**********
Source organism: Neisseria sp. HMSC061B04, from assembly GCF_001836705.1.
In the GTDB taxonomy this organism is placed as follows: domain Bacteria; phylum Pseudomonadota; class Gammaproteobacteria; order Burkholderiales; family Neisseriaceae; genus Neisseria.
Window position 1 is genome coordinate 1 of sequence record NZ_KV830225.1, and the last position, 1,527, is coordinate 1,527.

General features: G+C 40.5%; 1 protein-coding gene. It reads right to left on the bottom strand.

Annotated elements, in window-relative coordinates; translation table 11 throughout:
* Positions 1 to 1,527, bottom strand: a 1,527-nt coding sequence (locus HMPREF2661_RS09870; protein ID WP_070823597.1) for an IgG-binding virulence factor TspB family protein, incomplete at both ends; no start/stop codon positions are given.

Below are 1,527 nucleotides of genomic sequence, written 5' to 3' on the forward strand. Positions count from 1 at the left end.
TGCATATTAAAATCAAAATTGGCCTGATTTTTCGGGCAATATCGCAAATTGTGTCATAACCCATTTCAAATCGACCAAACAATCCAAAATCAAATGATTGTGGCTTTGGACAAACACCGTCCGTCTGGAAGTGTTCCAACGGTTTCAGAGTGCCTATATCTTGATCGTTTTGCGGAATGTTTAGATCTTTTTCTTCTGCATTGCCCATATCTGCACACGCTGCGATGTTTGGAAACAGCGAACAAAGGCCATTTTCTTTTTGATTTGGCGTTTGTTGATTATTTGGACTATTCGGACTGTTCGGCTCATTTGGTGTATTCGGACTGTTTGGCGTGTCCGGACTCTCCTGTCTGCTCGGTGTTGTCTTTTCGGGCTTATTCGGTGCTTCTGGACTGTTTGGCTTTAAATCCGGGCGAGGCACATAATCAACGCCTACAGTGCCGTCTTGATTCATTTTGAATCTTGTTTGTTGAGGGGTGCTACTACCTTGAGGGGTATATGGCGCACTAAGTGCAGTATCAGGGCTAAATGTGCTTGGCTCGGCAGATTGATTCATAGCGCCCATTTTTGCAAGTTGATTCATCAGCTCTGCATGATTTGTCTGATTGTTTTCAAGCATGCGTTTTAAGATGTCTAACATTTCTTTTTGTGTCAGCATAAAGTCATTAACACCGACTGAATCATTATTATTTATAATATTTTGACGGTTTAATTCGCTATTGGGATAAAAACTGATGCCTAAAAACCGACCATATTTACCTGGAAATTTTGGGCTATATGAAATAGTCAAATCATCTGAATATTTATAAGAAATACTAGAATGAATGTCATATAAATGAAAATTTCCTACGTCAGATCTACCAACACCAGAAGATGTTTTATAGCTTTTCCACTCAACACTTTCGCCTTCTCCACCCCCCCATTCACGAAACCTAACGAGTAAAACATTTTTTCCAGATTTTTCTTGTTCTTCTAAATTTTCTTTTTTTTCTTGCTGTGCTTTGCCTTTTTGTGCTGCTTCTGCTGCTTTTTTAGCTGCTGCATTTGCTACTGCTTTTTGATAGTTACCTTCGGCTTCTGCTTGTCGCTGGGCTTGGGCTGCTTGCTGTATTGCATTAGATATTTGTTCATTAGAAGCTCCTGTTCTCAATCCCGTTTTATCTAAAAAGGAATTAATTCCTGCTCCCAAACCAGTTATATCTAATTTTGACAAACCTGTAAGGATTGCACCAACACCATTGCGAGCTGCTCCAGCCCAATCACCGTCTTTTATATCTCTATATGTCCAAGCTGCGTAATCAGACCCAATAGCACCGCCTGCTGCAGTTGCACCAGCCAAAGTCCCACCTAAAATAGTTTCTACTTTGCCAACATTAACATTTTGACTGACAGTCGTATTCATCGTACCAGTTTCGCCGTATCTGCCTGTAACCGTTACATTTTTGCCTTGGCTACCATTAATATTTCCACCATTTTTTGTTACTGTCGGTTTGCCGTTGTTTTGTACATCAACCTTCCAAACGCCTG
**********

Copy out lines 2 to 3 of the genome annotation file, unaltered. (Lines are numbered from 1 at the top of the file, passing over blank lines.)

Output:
In the GTDB taxonomy this organism is placed as follows: domain Bacteria; phylum Pseudomonadota; class Gammaproteobacteria; order Burkholderiales; family Neisseriaceae; genus Neisseria.
Window position 1 is genome coordinate 1 of sequence record NZ_KV830225.1, and the last position, 1,527, is coordinate 1,527.